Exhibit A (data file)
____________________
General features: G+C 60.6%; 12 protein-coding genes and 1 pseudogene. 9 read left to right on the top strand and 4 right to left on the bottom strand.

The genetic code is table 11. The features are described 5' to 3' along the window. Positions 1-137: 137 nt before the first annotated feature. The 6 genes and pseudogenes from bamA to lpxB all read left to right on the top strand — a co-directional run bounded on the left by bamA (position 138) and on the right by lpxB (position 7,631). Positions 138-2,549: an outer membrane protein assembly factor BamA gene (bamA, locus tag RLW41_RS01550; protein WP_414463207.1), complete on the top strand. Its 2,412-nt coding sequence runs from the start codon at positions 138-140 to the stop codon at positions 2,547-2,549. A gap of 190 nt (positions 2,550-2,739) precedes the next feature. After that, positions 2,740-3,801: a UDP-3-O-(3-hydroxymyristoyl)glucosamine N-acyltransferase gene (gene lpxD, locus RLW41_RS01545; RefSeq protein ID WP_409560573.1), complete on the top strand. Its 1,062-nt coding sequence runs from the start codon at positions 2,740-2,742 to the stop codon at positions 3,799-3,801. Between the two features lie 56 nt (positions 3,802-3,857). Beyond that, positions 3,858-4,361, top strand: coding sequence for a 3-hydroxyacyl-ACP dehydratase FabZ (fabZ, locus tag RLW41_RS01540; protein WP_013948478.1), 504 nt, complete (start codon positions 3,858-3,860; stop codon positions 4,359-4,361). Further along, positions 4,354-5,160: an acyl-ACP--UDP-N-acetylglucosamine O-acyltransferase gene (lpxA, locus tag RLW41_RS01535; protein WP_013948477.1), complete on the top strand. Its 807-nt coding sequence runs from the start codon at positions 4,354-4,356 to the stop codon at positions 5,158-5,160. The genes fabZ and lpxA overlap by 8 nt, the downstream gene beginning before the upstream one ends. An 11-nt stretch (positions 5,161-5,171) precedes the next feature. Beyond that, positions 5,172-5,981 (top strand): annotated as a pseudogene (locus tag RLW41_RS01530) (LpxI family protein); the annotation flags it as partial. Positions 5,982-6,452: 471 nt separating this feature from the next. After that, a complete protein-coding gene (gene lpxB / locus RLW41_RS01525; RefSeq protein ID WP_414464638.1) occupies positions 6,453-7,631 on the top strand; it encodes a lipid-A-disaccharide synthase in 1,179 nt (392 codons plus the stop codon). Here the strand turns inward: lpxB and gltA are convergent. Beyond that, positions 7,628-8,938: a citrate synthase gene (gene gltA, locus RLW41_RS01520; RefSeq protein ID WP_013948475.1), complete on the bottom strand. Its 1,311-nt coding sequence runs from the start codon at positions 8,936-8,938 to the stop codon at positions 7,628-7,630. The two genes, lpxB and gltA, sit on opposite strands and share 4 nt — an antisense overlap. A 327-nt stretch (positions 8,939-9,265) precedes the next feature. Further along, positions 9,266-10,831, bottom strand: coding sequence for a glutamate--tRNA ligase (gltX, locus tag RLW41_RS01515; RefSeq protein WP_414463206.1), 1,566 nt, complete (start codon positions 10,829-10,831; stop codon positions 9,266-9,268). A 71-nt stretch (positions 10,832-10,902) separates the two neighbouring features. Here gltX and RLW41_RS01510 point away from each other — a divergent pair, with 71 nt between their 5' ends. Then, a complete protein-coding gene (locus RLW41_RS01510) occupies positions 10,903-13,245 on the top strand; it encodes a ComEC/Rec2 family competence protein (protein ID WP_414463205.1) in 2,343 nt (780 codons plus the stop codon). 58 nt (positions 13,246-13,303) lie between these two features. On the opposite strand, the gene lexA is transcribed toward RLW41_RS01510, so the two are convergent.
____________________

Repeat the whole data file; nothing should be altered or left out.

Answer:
General features: G+C 60.6%; 12 protein-coding genes and 1 pseudogene. 9 read left to right on the top strand and 4 right to left on the bottom strand.

The genetic code is table 11. The features are described 5' to 3' along the window. Positions 1-137: 137 nt before the first annotated feature. The 6 genes and pseudogenes from bamA to lpxB all read left to right on the top strand — a co-directional run bounded on the left by bamA (position 138) and on the right by lpxB (position 7,631). Positions 138-2,549: an outer membrane protein assembly factor BamA gene (bamA, locus tag RLW41_RS01550; protein WP_414463207.1), complete on the top strand. Its 2,412-nt coding sequence runs from the start codon at positions 138-140 to the stop codon at positions 2,547-2,549. A gap of 190 nt (positions 2,550-2,739) precedes the next feature. After that, positions 2,740-3,801: a UDP-3-O-(3-hydroxymyristoyl)glucosamine N-acyltransferase gene (gene lpxD, locus RLW41_RS01545; RefSeq protein ID WP_409560573.1), complete on the top strand. Its 1,062-nt coding sequence runs from the start codon at positions 2,740-2,742 to the stop codon at positions 3,799-3,801. Between the two features lie 56 nt (positions 3,802-3,857). Beyond that, positions 3,858-4,361, top strand: coding sequence for a 3-hydroxyacyl-ACP dehydratase FabZ (fabZ, locus tag RLW41_RS01540; protein WP_013948478.1), 504 nt, complete (start codon positions 3,858-3,860; stop codon positions 4,359-4,361). Further along, positions 4,354-5,160: an acyl-ACP--UDP-N-acetylglucosamine O-acyltransferase gene (lpxA, locus tag RLW41_RS01535; protein WP_013948477.1), complete on the top strand. Its 807-nt coding sequence runs from the start codon at positions 4,354-4,356 to the stop codon at positions 5,158-5,160. The genes fabZ and lpxA overlap by 8 nt, the downstream gene beginning before the upstream one ends. An 11-nt stretch (positions 5,161-5,171) precedes the next feature. Beyond that, positions 5,172-5,981 (top strand): annotated as a pseudogene (locus tag RLW41_RS01530) (LpxI family protein); the annotation flags it as partial. Positions 5,982-6,452: 471 nt separating this feature from the next. After that, a complete protein-coding gene (gene lpxB / locus RLW41_RS01525; RefSeq protein ID WP_414464638.1) occupies positions 6,453-7,631 on the top strand; it encodes a lipid-A-disaccharide synthase in 1,179 nt (392 codons plus the stop codon). Here the strand turns inward: lpxB and gltA are convergent. Beyond that, positions 7,628-8,938: a citrate synthase gene (gene gltA, locus RLW41_RS01520; RefSeq protein ID WP_013948475.1), complete on the bottom strand. Its 1,311-nt coding sequence runs from the start codon at positions 8,936-8,938 to the stop codon at positions 7,628-7,630. The two genes, lpxB and gltA, sit on opposite strands and share 4 nt — an antisense overlap. A 327-nt stretch (positions 8,939-9,265) precedes the next feature. Further along, positions 9,266-10,831, bottom strand: coding sequence for a glutamate--tRNA ligase (gltX, locus tag RLW41_RS01515; RefSeq protein WP_414463206.1), 1,566 nt, complete (start codon positions 10,829-10,831; stop codon positions 9,266-9,268). A 71-nt stretch (positions 10,832-10,902) separates the two neighbouring features. Here gltX and RLW41_RS01510 point away from each other — a divergent pair, with 71 nt between their 5' ends. Then, a complete protein-coding gene (locus RLW41_RS01510) occupies positions 10,903-13,245 on the top strand; it encodes a ComEC/Rec2 family competence protein (protein ID WP_414463205.1) in 2,343 nt (780 codons plus the stop codon). 58 nt (positions 13,246-13,303) lie between these two features. On the opposite strand, the gene lexA is transcribed toward RLW41_RS01510, so the two are convergent.